The house package devotes more money to states, local governments and schools while the senate's version puts a greater emphasis on tax cuts, in response to complaints from Republicans.
Obama hailed the bill's senate passage on Tuesday as "good news".
Al Jazeera's Rosiland Jordan in Washington said it could be next week before US politicians managed to agree on what remained in the package.
The bill's passage also came as Obama held the second of his "town hall" meetings with American citizens, in which he reinforced his message that action was needed promptly over the US economy.
In his first major news conference as president on Monday, Obama said the plan was "not perfect" but said it was essential to create new jobs and pull the US out of recession.
Republicans, and some moderate Democrats, have criticised the package, saying it contains too much unnecessary spending and too few tax cuts.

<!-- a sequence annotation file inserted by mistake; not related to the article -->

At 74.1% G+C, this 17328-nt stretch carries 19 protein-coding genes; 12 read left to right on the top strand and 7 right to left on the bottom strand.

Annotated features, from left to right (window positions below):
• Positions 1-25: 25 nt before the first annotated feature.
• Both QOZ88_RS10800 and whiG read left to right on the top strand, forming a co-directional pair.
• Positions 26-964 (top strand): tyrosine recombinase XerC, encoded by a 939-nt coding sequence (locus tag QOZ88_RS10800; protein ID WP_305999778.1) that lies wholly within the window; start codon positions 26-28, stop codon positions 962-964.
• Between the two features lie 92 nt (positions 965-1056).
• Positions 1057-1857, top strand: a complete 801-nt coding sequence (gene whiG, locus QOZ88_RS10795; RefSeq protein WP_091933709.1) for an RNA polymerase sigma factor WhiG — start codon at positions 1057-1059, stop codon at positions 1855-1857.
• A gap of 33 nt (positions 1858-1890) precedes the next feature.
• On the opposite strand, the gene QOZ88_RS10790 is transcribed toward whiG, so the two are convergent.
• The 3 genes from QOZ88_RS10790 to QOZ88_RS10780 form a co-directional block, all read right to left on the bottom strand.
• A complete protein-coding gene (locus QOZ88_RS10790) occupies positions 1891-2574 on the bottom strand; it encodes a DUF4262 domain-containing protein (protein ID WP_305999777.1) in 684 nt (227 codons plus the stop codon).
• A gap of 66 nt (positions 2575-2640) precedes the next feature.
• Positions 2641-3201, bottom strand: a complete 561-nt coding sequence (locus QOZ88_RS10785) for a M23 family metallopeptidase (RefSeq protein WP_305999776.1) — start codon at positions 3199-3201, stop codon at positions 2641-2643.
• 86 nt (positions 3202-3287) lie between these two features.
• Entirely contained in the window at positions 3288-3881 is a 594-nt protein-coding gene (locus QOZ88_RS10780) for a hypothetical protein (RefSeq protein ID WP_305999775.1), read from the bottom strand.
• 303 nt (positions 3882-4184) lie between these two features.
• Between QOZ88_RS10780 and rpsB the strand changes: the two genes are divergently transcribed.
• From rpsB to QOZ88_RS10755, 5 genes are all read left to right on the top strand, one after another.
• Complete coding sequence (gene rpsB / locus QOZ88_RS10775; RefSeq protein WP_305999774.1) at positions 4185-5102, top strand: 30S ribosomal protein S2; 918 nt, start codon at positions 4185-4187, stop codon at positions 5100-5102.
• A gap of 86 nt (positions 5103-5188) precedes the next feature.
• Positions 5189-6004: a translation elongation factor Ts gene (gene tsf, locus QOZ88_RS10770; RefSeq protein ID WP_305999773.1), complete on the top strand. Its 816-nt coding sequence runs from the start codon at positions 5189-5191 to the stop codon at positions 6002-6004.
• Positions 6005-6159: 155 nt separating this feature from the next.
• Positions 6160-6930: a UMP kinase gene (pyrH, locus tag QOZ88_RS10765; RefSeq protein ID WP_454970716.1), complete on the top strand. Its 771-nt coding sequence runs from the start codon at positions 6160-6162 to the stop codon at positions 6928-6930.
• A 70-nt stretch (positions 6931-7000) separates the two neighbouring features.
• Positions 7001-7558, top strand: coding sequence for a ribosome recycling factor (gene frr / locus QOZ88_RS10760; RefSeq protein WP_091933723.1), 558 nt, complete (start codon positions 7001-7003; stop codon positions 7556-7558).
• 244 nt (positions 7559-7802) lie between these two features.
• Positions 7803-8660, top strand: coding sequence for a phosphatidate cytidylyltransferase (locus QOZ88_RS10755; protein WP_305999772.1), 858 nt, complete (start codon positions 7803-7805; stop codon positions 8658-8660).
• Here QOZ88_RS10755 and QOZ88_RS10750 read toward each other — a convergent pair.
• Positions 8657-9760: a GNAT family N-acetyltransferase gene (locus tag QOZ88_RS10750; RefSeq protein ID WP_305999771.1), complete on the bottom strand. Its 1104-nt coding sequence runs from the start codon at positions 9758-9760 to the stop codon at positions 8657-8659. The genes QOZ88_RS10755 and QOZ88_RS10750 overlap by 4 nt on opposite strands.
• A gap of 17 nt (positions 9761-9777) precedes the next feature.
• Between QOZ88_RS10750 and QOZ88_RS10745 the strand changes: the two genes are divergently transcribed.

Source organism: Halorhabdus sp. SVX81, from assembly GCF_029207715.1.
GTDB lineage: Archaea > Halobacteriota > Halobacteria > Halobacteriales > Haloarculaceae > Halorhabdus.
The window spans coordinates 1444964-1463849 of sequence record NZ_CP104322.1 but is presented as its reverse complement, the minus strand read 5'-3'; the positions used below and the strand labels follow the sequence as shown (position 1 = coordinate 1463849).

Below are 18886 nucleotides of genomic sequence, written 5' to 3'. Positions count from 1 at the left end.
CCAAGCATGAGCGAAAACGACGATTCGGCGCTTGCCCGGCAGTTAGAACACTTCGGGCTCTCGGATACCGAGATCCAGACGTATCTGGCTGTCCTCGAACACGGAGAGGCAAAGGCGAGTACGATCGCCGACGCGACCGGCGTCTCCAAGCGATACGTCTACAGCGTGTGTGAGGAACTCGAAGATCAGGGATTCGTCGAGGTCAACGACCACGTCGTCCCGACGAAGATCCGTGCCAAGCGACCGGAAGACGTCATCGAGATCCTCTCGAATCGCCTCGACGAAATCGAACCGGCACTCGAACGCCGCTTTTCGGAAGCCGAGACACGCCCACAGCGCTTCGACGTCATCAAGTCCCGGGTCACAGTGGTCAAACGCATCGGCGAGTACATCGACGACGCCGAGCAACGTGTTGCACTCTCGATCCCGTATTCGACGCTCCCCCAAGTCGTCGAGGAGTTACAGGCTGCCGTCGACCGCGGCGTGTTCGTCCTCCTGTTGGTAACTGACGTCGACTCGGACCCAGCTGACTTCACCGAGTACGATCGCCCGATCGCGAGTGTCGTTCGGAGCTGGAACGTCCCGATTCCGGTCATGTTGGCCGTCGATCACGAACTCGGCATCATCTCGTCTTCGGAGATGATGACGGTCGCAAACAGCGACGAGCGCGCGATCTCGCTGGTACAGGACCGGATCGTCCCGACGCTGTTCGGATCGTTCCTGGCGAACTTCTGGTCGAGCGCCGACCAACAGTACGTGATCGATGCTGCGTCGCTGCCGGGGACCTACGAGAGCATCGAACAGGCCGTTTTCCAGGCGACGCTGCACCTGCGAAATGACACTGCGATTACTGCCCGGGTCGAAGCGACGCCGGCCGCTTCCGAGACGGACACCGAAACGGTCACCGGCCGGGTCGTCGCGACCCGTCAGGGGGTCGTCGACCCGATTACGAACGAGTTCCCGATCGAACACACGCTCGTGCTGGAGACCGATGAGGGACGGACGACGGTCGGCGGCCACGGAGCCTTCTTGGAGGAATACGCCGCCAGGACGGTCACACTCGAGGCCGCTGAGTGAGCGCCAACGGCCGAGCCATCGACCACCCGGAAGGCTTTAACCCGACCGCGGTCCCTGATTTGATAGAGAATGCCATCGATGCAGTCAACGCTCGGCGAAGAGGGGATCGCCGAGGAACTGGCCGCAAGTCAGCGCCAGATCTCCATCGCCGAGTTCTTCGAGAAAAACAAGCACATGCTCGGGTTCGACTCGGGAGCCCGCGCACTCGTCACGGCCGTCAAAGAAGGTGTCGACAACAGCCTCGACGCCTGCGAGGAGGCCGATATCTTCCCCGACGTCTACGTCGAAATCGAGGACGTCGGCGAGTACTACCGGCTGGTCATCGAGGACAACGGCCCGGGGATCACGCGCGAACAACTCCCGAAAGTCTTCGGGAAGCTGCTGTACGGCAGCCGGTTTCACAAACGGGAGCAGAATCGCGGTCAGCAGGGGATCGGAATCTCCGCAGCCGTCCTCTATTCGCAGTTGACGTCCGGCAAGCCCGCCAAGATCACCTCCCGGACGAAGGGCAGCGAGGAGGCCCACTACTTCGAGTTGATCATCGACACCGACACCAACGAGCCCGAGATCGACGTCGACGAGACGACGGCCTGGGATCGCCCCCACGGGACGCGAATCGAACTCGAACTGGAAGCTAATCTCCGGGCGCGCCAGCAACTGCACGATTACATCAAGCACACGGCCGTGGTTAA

In the senate, at least 60 votes are needed to clear potential procedural hurdles and Democrats only control 58 seats.
"If it's more expensive, if it has wasteful spending added back in, then it would be very difficult for us to support," said Susan Collins, a Maine Republican senator who led the effort to forge a compromise with the Democrats, on Monday.
Obama had last week imposed a deadline of February 16 to sign the bill into law. However, it is not clear if this deadline will be met.
The US economy is in recession after months of financial turmoil following the subprime mortgage crisis, tight credit conditions, rising unemployment and global financial upheaval.